Secondly, health professional curricula often incorporated case-based learning in the application phase to challenge students to apply their knowledge in patient-specific scenarios (Thistlethwaite et al., 2012; Reimschisel et al., 2017). In the context of pharmacy education, these patients might present with escalating or deteriorating clinical conditions, requiring students to first recommend certain therapeutic options, and then adjust their recommendations as additional information was made available. We found such case scenarios logistically challenging to implement through an online platform as time was often wasted on transitions into and out of the breakout rooms, which felt disruptive to students’ and facilitators’ thought processes and increased the risk of technical glitches. We circumvented this issue by using the quiz function in LumiNUS which did not allow students to return to previous questions as new information was presented to them later in the case. The application phase was much smoother when teams were able to complete all their discussions in breakout rooms before facilitators reconvene the entire class for discussion and debrief.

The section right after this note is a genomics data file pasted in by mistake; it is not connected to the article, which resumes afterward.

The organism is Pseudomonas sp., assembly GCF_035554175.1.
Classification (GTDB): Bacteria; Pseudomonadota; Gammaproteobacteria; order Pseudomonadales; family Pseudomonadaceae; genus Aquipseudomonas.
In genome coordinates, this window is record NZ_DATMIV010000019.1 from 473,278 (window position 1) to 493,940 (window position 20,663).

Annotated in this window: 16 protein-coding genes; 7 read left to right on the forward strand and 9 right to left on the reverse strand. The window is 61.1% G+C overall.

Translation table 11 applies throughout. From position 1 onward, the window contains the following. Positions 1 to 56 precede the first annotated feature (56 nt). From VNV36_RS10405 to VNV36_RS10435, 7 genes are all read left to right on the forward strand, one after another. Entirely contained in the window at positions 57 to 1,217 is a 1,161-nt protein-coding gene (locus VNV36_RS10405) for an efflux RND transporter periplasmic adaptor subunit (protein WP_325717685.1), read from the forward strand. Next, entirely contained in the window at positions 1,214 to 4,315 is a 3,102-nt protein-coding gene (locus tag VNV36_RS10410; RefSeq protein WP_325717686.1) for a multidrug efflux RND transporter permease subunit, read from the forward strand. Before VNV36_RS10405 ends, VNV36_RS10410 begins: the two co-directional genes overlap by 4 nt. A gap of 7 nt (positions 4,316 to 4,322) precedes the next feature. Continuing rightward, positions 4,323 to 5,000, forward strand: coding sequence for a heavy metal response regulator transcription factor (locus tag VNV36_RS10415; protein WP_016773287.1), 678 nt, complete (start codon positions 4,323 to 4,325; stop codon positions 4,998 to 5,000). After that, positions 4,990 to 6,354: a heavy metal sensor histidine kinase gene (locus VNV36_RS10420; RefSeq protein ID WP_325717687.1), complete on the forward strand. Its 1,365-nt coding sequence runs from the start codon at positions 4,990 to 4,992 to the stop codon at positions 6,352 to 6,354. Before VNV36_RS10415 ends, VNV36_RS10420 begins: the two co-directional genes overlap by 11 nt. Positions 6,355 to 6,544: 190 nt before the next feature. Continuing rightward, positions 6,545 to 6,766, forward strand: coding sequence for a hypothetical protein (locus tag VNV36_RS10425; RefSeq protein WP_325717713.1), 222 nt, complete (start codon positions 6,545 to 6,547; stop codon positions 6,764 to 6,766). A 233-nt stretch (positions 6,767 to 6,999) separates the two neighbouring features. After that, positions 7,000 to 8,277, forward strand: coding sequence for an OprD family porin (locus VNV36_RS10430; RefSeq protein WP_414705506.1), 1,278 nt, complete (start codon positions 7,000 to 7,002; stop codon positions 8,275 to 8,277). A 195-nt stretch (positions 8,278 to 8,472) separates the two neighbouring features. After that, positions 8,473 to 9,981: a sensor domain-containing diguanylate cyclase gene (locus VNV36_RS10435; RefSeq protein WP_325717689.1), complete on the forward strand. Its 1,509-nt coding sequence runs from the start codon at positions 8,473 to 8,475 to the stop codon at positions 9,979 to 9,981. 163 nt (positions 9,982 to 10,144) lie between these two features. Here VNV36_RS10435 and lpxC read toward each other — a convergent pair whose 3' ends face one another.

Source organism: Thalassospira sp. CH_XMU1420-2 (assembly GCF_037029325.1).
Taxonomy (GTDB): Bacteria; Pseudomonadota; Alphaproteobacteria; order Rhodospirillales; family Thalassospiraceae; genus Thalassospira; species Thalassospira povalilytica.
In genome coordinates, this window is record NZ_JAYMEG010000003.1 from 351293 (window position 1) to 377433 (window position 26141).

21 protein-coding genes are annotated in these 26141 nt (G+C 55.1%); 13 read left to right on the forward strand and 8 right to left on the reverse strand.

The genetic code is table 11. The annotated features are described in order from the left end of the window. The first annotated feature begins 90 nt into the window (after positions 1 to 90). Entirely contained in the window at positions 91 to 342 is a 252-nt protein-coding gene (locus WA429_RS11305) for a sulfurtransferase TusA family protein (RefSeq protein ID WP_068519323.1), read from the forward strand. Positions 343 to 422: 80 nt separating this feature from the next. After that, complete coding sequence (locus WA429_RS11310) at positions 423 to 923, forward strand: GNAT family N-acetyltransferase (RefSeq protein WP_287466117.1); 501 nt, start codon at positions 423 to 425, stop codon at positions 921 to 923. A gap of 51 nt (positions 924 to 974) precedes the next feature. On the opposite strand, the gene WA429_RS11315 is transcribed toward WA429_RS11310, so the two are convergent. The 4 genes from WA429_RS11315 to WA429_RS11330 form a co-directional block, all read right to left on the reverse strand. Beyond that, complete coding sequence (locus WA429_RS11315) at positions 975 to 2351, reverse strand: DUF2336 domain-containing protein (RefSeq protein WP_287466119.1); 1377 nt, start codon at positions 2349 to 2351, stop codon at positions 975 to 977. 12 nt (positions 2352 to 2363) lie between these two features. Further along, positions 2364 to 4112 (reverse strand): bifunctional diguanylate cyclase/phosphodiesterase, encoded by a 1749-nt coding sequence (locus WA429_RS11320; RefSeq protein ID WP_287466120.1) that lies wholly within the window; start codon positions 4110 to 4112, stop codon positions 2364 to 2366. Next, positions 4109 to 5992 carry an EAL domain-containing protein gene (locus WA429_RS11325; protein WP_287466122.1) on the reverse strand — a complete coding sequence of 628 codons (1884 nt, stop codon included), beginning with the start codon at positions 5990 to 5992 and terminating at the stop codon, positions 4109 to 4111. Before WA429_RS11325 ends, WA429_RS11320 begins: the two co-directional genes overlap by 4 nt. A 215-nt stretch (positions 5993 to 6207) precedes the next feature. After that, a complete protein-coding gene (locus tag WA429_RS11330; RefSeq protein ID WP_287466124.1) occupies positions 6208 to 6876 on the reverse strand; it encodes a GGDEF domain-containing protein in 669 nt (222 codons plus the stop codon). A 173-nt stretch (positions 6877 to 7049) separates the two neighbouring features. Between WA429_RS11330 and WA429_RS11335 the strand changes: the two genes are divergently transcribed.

Establish avenues for frequent feedback from faculty and students